by Brian Lamar, U.S. Navy Public Affairs
Franzetta (Fran) Herrien is known as a powerhouse leader at the Child Development Center (CDC) on the Naval Construction Battalion Center (NCBC) in Gulfport, Mississippi. This avid Patriot’s fan’s office is brightly decorated and filled with motivational signs with messages like “No Cant’s Allowed.”
Herrien began her career on NCBC in the Child Youth Program in 2009. From there, she started into the role of training curriculum assistant, eventually working her way into the assistant director role in 2015. Recently, with the exit of Pam Carlisle, Herrien was promoted to the position of Director of the CDC on Jan. 2, 2022.
Herrien’s love for her work at the CDC stems from her own personal experiences as a single military mom.
“I was a single mom in the military and had to depend on a place like this,” she said. “I have been on both sides of the fence in regards to places like this. I feel that that gives me a unique perspective on how to care for the children’s needs and be there for the parents.” Eventually, Herrien married her high school sweetheart who was another military member.
“As a dual military spouse, it was hard to find quality child care that we could afford. Care was expensive, so I decided to get out of the military and do home care. When we moved from Germany, I decided to go back into the workforce full-time again. This change led me to the path I am on now,” she explained.
Herrien’s life mission is to continue to provide that care and help operate the CDC with the highest possible level of support. When Herrien makes claims that she loves her job because she loves the children, it is evident in her work but also in her personal life.
Herrien, who has two boys in their 20s who are getting on in their lives, decided to adopt after fostering a little girl from 8 months old, who is now 6 years old.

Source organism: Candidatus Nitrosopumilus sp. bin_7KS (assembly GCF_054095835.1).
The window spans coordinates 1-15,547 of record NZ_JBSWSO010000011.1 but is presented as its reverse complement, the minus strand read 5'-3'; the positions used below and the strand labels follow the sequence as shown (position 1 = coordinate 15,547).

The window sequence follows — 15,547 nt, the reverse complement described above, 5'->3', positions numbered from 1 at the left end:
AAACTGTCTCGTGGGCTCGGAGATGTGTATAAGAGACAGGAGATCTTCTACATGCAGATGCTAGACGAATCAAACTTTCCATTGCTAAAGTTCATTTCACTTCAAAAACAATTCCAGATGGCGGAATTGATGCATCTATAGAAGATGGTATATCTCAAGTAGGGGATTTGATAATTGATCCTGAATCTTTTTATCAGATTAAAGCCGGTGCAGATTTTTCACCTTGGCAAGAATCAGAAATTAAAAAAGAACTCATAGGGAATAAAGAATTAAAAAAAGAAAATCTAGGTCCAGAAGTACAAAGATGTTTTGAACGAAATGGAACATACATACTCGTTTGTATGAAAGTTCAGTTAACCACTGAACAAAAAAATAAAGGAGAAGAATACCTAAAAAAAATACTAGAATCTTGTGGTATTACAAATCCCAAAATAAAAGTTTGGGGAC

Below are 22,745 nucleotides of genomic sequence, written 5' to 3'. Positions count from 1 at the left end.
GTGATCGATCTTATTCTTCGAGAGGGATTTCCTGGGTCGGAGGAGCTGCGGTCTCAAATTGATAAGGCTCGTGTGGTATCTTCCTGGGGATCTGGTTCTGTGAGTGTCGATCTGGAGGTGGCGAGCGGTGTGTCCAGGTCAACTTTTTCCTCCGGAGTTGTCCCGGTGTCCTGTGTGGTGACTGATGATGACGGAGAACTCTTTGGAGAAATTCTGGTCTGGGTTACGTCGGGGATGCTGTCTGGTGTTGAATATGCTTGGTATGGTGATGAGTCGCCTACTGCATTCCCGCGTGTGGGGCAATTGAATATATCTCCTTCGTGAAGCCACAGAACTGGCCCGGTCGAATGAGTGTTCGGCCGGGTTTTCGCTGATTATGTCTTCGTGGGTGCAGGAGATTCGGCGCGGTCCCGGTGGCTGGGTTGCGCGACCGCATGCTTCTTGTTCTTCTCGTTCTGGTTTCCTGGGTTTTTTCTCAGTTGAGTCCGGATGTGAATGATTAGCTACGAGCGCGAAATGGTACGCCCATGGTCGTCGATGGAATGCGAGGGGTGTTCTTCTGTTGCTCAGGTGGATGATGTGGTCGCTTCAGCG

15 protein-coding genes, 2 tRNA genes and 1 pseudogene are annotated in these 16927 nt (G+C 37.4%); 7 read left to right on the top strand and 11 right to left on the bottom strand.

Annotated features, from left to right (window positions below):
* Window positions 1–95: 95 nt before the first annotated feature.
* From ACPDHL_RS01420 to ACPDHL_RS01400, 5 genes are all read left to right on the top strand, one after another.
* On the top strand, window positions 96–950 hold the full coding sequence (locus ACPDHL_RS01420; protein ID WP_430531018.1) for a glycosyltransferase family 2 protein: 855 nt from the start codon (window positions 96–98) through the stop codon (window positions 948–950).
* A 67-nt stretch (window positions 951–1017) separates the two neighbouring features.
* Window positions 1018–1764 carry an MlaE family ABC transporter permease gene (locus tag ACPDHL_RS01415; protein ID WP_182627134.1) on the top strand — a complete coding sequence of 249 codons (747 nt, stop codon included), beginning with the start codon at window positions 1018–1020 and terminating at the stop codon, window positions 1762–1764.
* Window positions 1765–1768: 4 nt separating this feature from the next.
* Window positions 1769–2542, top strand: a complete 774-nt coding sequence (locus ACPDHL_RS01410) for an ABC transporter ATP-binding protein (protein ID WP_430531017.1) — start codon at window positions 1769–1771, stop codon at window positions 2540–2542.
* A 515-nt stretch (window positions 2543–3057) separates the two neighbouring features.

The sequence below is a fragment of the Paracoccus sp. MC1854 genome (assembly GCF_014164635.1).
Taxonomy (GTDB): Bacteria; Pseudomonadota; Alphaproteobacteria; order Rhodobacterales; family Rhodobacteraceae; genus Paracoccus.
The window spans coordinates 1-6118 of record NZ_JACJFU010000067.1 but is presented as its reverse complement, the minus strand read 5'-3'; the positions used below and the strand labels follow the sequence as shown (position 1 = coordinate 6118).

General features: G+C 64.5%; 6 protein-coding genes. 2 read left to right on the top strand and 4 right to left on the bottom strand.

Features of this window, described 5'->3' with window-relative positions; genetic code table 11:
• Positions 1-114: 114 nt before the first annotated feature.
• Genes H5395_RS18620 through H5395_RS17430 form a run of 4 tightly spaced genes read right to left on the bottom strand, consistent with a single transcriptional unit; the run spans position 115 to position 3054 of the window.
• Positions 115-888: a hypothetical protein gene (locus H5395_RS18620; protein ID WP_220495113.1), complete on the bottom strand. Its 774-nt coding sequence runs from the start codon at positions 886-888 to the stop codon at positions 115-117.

“My husband and I decided to give back, and God blessed us with a girl,” she said. Herrien’s love goes beyond her own children and easily extends to the children she cares for at the CDC.
“I love the children. Knowing that we are taking care of the children and meeting family needs gives me inspiration. The main focus in my work is to try to balance and tend to parent’s needs and teacher’s needs while focusing on the children,” Herrien said.
One aspect that is well-known in the CDC is that Herrien was built with a special gear that many do not possess; she likes being at work right at the opening. Herrien has spent the past several years as the opening manager at the CDC because she is a proud, self-proclaimed “morning person”. According to her coworkers, it is rare to not be greeted with a smile that warms the soul.
For all the love that Herrien has for her chosen line of work, she does say there are some downsides.
“My least favorite part of the job would be policies and policies. I understand the need for them, but sometimes I wish they could be a bit more customizable. Every situation is unique with things like deployments and such. I work to find ways I can support the parents to reduce the stresses that their careers inherently place on them,” she explained.
According to Herrien, the administrative downside to the job is made up for by the love of a few things that she encounters every day. It almost seems as if she is taking a Zen approach to the running, screaming, messy masses that her work-life centers around.
“I love to get out of my office and go see the kids in the classrooms. No matter what mood I am in, no matter what life is throwing at me, all of those worries are erased when I see those little feet walking up to the front door. On the rare days that I am having a rough day and having a hard time getting the motivation to get up, I picture those little smiling faces,” she said.
Going forward, Herrien has plans to continue the high-rated quality of care at the CDC. “First and foremost, I am here to care for the children and ensure a healthy and safe learning environment. I am here to support the parents and ease their lives in this arena by allowing them to go do what they need to do in their careers, knowing that the thing they hold most dear in life is safe, happy, and healthy. I am here to support the teachers because they are on the front lines in the classrooms. I am not in the classrooms all the time. I need to make sure their issues are not only heard but dealt with in the most supportive way possible,” she said.
When Herrien explains why she continues her career year after year, her answer is simple. As a testament to her devotion to the job, even her spiritual outlook is tied to her career.
“Who is gonna love my kids like I am gonna love them? We have to be an advocate for these children; they are our future. If we don’t care for them, who will? They are what we need daily to remind us of the hope and faith of God that there is a tomorrow, and we have to uplift that,” she said.